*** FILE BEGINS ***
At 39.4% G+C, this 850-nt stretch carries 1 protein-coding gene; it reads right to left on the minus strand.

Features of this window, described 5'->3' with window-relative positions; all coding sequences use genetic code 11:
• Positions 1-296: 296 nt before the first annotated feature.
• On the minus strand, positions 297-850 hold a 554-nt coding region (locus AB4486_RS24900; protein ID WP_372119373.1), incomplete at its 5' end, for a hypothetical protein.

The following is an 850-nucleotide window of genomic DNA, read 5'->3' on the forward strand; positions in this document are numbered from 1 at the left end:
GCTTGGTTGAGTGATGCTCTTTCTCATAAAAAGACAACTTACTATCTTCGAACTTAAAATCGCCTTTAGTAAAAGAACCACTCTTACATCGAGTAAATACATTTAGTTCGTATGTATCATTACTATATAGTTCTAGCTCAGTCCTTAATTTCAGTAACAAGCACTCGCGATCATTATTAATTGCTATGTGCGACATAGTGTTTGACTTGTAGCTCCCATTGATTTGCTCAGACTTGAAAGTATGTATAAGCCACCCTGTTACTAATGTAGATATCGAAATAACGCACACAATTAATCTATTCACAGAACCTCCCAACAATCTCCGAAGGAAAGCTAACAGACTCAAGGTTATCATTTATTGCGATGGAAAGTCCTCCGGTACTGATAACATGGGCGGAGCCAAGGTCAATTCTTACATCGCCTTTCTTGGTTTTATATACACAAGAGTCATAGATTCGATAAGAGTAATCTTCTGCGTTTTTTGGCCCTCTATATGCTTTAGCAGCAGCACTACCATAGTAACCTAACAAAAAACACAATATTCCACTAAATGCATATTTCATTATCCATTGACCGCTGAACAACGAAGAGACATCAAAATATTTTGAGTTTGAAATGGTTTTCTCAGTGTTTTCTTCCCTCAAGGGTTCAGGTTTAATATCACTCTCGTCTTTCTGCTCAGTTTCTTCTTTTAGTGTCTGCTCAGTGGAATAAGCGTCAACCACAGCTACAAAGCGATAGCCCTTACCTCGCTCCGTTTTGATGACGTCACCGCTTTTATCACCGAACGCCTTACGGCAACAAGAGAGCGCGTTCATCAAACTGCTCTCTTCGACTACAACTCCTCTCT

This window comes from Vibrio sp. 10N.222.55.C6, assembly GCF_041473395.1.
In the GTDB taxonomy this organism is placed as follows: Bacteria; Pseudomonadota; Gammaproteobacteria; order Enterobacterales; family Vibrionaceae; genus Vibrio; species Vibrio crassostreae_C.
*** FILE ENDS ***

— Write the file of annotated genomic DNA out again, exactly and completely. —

At 39.4% G+C, this 850-nt stretch carries 1 protein-coding gene; it reads right to left on the minus strand.

Features of this window, described 5'->3' with window-relative positions; all coding sequences use genetic code 11:
• Positions 1-296: 296 nt before the first annotated feature.
• On the minus strand, positions 297-850 hold a 554-nt coding region (locus AB4486_RS24900; protein ID WP_372119373.1), incomplete at its 5' end, for a hypothetical protein.

The following is an 850-nucleotide window of genomic DNA, read 5'->3' on the forward strand; positions in this document are numbered from 1 at the left end:
GCTTGGTTGAGTGATGCTCTTTCTCATAAAAAGACAACTTACTATCTTCGAACTTAAAATCGCCTTTAGTAAAAGAACCACTCTTACATCGAGTAAATACATTTAGTTCGTATGTATCATTACTATATAGTTCTAGCTCAGTCCTTAATTTCAGTAACAAGCACTCGCGATCATTATTAATTGCTATGTGCGACATAGTGTTTGACTTGTAGCTCCCATTGATTTGCTCAGACTTGAAAGTATGTATAAGCCACCCTGTTACTAATGTAGATATCGAAATAACGCACACAATTAATCTATTCACAGAACCTCCCAACAATCTCCGAAGGAAAGCTAACAGACTCAAGGTTATCATTTATTGCGATGGAAAGTCCTCCGGTACTGATAACATGGGCGGAGCCAAGGTCAATTCTTACATCGCCTTTCTTGGTTTTATATACACAAGAGTCATAGATTCGATAAGAGTAATCTTCTGCGTTTTTTGGCCCTCTATATGCTTTAGCAGCAGCACTACCATAGTAACCTAACAAAAAACACAATATTCCACTAAATGCATATTTCATTATCCATTGACCGCTGAACAACGAAGAGACATCAAAATATTTTGAGTTTGAAATGGTTTTCTCAGTGTTTTCTTCCCTCAAGGGTTCAGGTTTAATATCACTCTCGTCTTTCTGCTCAGTTTCTTCTTTTAGTGTCTGCTCAGTGGAATAAGCGTCAACCACAGCTACAAAGCGATAGCCCTTACCTCGCTCCGTTTTGATGACGTCACCGCTTTTATCACCGAACGCCTTACGGCAACAAGAGAGCGCGTTCATCAAACTGCTCTCTTCGACTACAACTCCTCTCT

This window comes from Vibrio sp. 10N.222.55.C6, assembly GCF_041473395.1.
In the GTDB taxonomy this organism is placed as follows: Bacteria; Pseudomonadota; Gammaproteobacteria; order Enterobacterales; family Vibrionaceae; genus Vibrio; species Vibrio crassostreae_C.